The US expects other countries to commit to boosting funding for the bank, injecting a total of $100 billion in new lending capacity.

“The biggest shareholders of the World Bank are all sitting around the G20 table. We’ve asked Congress to appropriate the financing that we would need to deliver this $25 billion but getting other countries on board and excited about it is a huge part of scaling that up to $100 billion,” a senior administration official said.

But beyond the specific reforms, administration officials hope Biden’s presence at the summit and his focus on bolstering banks whose mission is to boost developing countries will send a message about the US’s commitment to those nations.

“Having the United States coming to the table and saying, ‘OK, we know that we need to be responsive to the needs of developing countries’ is something that we think is really important to our leadership,” the official said.

The contrast between Biden’s presence at the summit – which includes a number of developing countries – and Xi’s absence will also give the American president an opportunity to highlight the US’ commitment to the developing world.

“With the Chinese president not there, the participation by President Biden will stand out and it will send a message to the region and to the world that the US commitment is solid, and China probably has other fish to fry,” said Yun Sun, a senior fellow and director of the Stimson Center’s China program.

While the war in Ukraine – and divisions among G20 members about how to respond to Russia’s invasion – dominated last year’s summit, US officials say they are aiming to show developing countries that they are committed, including financially, to supporting more than just Ukraine.

While Biden still intends to hammer home the effects of Russia’s war in Ukraine on developing countries – via food and energy security and other inflationary pressures – Biden is poised to focus much of his energy on proposals that demonstrate the US’s commitment to the developing world.

“We’ve tried to make sure that we have a really great story to tell on our ambition on other items even as we continue to hold Russia accountable for what they have done,” a senior administration official said.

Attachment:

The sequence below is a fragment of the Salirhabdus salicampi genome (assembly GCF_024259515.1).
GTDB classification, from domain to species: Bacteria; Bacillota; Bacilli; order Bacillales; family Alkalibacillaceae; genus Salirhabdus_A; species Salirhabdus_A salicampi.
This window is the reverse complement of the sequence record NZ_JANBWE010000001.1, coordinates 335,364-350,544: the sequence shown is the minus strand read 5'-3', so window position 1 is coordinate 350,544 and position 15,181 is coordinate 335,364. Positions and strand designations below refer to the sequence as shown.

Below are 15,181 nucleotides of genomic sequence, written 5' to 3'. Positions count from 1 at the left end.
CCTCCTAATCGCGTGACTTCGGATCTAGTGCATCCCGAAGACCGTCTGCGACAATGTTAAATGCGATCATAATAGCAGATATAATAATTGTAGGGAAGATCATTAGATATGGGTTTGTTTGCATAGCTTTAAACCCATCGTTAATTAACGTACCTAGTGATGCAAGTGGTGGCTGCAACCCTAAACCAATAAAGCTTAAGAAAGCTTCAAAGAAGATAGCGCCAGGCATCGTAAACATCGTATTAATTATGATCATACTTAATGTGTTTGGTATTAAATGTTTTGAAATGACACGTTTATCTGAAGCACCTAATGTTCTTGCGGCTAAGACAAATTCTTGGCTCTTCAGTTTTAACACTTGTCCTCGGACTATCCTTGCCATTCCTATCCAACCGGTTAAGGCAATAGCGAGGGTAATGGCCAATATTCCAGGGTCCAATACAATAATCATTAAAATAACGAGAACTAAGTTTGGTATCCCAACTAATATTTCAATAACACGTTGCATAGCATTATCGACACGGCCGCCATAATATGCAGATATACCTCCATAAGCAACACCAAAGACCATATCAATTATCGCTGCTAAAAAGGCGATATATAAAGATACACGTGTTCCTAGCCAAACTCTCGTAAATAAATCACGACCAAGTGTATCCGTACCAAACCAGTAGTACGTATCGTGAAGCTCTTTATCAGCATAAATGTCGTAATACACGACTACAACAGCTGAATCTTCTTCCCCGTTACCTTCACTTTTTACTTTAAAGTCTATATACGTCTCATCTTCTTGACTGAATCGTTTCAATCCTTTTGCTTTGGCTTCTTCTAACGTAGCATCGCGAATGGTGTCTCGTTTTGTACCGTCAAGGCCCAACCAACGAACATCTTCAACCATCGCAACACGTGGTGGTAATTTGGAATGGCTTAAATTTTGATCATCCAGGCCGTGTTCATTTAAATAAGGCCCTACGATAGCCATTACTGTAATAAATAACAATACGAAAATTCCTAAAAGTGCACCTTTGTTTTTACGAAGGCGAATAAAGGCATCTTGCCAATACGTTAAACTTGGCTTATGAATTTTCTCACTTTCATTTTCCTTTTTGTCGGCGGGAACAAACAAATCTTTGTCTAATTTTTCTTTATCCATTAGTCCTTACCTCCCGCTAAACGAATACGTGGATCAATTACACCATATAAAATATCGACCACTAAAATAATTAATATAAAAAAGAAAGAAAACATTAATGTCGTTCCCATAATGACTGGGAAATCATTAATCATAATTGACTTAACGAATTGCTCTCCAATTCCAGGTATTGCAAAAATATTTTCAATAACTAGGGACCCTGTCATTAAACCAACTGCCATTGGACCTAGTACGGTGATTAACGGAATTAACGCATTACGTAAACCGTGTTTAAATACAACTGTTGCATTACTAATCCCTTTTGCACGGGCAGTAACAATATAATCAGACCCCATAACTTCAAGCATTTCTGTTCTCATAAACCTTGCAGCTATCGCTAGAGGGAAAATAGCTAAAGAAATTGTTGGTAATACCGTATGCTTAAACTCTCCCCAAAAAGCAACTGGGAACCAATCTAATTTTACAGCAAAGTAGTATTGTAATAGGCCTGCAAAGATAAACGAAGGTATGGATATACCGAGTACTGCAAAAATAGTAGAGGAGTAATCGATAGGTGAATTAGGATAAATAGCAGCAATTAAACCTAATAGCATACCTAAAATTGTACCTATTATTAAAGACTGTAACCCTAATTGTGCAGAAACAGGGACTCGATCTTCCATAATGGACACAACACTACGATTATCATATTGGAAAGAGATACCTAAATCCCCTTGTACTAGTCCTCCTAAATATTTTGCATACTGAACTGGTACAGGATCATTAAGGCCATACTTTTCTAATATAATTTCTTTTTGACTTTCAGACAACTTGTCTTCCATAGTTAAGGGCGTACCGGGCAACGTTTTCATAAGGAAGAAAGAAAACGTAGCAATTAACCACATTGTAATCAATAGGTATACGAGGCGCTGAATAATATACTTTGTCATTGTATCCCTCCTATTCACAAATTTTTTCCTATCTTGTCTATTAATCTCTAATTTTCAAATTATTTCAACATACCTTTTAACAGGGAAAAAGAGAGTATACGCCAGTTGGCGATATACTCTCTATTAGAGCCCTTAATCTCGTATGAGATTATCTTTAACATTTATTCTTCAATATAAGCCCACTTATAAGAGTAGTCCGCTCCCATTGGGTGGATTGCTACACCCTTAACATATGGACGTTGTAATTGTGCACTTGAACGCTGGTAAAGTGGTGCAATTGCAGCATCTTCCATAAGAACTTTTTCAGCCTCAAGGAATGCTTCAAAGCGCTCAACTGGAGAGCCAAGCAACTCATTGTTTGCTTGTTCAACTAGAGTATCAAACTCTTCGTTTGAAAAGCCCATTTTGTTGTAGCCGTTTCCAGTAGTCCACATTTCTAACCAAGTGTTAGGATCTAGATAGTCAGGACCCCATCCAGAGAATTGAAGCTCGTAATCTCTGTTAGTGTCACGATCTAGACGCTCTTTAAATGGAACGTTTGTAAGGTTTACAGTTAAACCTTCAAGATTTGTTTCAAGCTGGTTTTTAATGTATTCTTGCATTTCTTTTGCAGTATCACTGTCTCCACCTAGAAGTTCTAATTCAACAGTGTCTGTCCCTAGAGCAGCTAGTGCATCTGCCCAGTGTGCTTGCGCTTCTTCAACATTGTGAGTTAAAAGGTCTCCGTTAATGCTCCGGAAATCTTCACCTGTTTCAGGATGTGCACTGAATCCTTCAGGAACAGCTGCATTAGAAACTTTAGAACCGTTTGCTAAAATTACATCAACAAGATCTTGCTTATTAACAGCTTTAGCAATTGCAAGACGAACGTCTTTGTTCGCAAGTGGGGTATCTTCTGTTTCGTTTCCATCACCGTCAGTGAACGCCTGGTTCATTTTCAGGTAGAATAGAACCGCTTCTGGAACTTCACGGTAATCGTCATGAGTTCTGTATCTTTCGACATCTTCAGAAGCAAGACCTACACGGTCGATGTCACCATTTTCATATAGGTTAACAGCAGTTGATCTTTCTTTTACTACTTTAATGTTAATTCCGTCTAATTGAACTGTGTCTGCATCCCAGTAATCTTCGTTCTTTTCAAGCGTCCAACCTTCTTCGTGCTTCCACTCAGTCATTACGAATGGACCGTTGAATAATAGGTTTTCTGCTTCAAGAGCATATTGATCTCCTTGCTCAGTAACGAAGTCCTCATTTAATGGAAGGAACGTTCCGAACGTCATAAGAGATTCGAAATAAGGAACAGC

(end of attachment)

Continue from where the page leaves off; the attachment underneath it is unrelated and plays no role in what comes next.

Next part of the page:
The US’s focus on issues other than the war in Ukraine also underscores ongoing divisions among G20 members over the war. While neither Xi nor Putin are expected to attend this year’s summit, both countries remain united in blocking a joint communique condemning Russia’s invasion.

India, this year’s host country and summit president, has abstained from voting on UN resolutions condemning Russia’s invasion of Ukraine and has been buying record amounts of cheap Russian oil since the invasion.

For Biden, the absence of Xi and Putin amounts to both a lost opportunity and an opening as all three vie for influence on the world stage.

At last year’s G20 in Bali, Biden sat for an hourslong summit with Xi that officials said afterward generated positive momentum toward normalizing communication between the US and China.

Xi’s absence at this year’s talks prevents even a chance encounter on the sidelines, and Biden himself told reporters this week he was “disappointed” at the Chinese president’s decision to skip.

Yet without Xi there, Biden’s centerpiece proposal to reform global lending institutions like the World Bank – in part to counter what the US calls coercive lending practices by China – are unlikely to be met with leader-level resistance from Beijing.

“It won’t change our pitch,” Sullivan said this week. “China will have representatives at the table, albeit not represented at the leader level. But the United States is going to put forward the same straightforward, in our view, clear-cut case for why this is so important.”